Danny, Boboy and I subscribe to this, and will continue to do so. Even amid personal tragedies like the death of loved ones, relationship breakups, or whatever else life has dished out to us, we have showed up for our scheduled gigs. The show has gone on. And even in those times when we were not really up to it, we pretended that we were, until we brought back the true joy of performing.
The show is life. You default on one, you miss out on the other.
There is an intimacy we experience when we dedicate ourselves to something we love. Like a woman to a man who desires her, a career or a calling is something you show up for, fall in love with, and yes, even marry. A cousin of mine, cynically humorous as he was, warned us about this. He said that you should never fall in love with your job because you end up marrying it, and then you screw it!
But I believe that with a real life’s work, it is a perfect match where you and your career do the day-to-day work of putting it all together. Contrary to how my cousin put it, you make love to it at every opportunity, not just to tame it, get familiar with it and enjoy it, but to be conquered and enjoyed by it as well. And the more you do this, the better it gets.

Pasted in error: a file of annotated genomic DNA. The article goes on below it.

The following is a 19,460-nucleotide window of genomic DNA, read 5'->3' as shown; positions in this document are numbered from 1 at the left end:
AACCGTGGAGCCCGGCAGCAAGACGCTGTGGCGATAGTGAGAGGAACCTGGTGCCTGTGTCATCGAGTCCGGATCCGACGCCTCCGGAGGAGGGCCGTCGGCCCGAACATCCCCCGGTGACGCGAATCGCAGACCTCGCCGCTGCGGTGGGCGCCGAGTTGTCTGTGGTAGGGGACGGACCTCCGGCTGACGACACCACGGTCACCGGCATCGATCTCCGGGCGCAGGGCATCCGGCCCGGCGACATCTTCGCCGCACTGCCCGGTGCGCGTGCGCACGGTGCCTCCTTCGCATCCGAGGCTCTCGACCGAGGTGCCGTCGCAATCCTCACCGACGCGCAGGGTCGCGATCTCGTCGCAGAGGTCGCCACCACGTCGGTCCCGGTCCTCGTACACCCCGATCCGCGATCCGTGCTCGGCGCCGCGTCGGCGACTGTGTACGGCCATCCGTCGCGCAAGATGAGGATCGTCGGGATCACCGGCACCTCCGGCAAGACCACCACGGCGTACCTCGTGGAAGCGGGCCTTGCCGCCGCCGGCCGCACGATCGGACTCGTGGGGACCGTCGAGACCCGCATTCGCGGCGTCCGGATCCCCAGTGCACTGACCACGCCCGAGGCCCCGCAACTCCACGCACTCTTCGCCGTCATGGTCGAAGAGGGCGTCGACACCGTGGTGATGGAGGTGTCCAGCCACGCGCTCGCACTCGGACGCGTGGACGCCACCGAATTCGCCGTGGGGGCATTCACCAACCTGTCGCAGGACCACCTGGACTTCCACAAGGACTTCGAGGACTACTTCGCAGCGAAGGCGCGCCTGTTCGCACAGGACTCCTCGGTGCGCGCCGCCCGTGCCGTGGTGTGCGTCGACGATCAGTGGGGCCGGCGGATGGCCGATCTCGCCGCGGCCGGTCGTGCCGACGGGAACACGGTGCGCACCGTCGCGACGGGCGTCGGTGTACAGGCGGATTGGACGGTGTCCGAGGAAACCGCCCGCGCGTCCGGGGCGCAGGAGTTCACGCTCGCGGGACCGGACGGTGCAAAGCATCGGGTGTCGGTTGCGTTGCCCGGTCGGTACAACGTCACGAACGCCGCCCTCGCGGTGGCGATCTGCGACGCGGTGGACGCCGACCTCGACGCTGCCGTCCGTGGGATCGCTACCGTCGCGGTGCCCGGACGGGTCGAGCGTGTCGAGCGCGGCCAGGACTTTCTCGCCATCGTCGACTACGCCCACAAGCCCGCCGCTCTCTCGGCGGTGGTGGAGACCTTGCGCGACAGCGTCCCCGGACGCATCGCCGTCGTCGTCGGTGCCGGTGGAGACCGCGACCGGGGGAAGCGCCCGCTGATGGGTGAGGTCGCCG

But just like in any relationship, there is also the downside when, at times, you feel alienated in the world you have chosen, and without that spark to keep going at it. The road is long; it’s quite a distance through the desert and there aren’t any sure signs of an oasis on the horizon. But if you plod on, sure enough, little patches of green will begin to appear.
With APO, sometimes it is work. Rejections happen. But the journey isn’t over until you give up. Sometimes, it feels like all we do is bump our heads on a wall hoping that the wall breaks first.
Thirty-nine years is a long time to look back on. But it’s been a good span for me and my friends. We have put in a lot of effort, shed tears, and done physically exhausting work. In turn, it has helped us provide pretty well for our families, and supported our other dreams as well. More importantly, it has given us a sense of place in this thing called life.
How much longer will APO last? None of us really knows. Sometimes it seems like we are running on empty with only hubris keeping us going. At other times, we feel like a brand-new solar car that can keep on going forever.
Whichever of these we are, at this point, it doesn’t really matter. What is important is that we made a choice, showed up and did what it took all through these years, and continue to do so. It was a choice well made and a decision well-kept.
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One of my passions is photography.
I am having an exhibit and it will be open to the public starting this Wednesday. Do drop by.
“Skin: A Photo Exhibit by Jim Paredes in Black and White and Red” runs from Sept. 24 to Oct. 2 at Renaissance Gallery, fourth floor, Megamall Building A.